Looming Global Risks
World Economy

Looming Global Risks

Businesses are facing unparalleled geopolitical risks today, but one can mitigate those risks to shape a positive future.
Geopolitical risks have real repercussions for businesses, and the global scenario for 2016 will only increase vulnerabilities to investments and operations. These interconnected risks are not just emerging from the usual “hotspots” such as the Middle East, either. The strain will be felt worldwide: multiple governments in South America are under extreme stress; a worldwide commodities dip is rattling the foundations of even major economies, Bloomberg quoted The Global Risks Report 2016 as saying.
In the assessment of Jim Thomas, Head of Credit & Political Risk, Zurich Insurance Group, the state of play is challenging, but businesses that focus on becoming more resilient will be best positioned for future success.
This 11th edition of The Global Risks Report is published at a time of profound change. Global risks materialize in new and unexpected ways and are becoming more imminent as their consequences reach people, institutions and economies.
Over the past decade, The Global Risks Report has expanded its scope from analyzing the interconnected and rapidly evolving nature of global risks to also putting forward actionable solutions and calling for public-private collaboration in strengthening resilience.
Now in its 11th edition, the report describes a world in which risks are becoming more imminent and have wide-ranging impact: tensions between countries affect businesses; unresolved, protracted crises have resulted in the largest number of refugees globally since World War II; terrorist attacks take an increasing toll on human lives and stifle economies; droughts occur in California and floods in South Asia; and rapid advances in technologies are coupled with ever-growing cyber fragilities and persistent unemployment and underemployment.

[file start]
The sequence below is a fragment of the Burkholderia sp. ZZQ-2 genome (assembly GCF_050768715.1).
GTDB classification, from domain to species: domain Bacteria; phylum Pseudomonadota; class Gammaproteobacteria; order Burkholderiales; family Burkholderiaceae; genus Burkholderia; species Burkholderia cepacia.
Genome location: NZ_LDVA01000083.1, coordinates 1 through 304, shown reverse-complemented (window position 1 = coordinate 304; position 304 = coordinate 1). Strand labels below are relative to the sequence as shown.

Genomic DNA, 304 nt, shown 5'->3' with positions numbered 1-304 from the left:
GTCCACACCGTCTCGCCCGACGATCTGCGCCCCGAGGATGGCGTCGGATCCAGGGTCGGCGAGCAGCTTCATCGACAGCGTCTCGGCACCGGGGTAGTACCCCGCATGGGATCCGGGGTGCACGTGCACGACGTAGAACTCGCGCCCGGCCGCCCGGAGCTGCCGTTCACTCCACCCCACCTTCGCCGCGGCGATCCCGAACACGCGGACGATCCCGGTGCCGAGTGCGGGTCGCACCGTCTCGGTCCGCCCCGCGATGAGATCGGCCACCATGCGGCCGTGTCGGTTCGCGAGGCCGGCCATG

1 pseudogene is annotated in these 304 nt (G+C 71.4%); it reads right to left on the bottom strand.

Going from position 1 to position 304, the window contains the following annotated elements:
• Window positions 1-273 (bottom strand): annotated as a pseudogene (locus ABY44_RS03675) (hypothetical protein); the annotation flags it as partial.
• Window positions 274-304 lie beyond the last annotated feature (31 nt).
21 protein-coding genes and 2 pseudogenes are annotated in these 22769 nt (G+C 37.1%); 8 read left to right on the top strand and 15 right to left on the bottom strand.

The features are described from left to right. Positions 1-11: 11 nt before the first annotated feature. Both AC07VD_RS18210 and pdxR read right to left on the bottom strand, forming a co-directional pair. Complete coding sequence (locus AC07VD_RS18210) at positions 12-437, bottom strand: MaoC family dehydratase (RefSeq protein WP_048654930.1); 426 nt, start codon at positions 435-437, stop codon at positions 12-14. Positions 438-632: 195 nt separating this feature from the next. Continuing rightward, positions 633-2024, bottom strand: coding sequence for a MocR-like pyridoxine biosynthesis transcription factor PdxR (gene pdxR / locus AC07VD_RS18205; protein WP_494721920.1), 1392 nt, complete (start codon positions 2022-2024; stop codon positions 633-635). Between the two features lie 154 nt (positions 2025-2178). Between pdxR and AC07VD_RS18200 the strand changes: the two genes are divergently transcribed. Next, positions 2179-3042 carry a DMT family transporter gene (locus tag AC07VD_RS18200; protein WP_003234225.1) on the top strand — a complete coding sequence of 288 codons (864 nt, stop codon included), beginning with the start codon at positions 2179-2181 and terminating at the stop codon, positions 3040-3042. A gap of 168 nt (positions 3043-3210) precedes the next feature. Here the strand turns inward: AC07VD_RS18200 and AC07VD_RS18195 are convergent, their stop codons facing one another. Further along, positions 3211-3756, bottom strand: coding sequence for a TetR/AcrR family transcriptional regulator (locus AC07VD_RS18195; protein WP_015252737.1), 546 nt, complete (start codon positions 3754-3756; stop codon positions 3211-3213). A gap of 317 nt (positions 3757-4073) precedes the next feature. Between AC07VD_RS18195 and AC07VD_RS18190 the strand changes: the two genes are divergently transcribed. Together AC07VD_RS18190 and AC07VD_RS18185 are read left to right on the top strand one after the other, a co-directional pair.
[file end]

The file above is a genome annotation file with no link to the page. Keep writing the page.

Rising Cyber Connectivity
Implications of sweeping digitization (also termed the 'Fourth Industrial Revolution'), ranging from transformations that are the result of rising cyber connectivity to the potential effects of innovations on socioeconomic equality and global security, remain far from fully understood. At the same time, climate change is unequivocally happening, and there is no turning back time.
The increasing volatility, complexity and ambiguity of the world not only heightens uncertainty around the “which”, “when”, “where” and “who” of addressing global risks, but also clouds the solutions space. We need clear thinking about new levers that will enable a wide range of stakeholders to jointly address global risks, which cannot be dealt with in a centralized way.
Taken together, this calls for a resilience imperative–an urgent necessity to find new avenues and more opportunities to mitigate, adapt to and build resilience against global risks and threats through collaboration among different stakeholders.
This part of the report explores the Global Risks Landscape 2016 and the Global Risks Interconnections Map 2016 through a societal lens. Well-functioning societies are at the core of international security and are key to strengthening resilience.
One of the key risks related to the advancing digitization of societies concerns the tension between the ways in which technology is empowering citizens and the growing sense of political disempowerment felt by many of those citizens. Rising income disparity and a shortage of quality employment opportunities–that could be further exacerbated by the Fourth Industrial Revolution–along with extreme weather events and heightened migration flows are among the factors that could leave societies deeply unsettled.
The world has navigated previous eras of profound transitions resulting from converging economic, technological and geopolitical developments. But with a faster pace of change and more complex interconnections, the stakes have never been higher.

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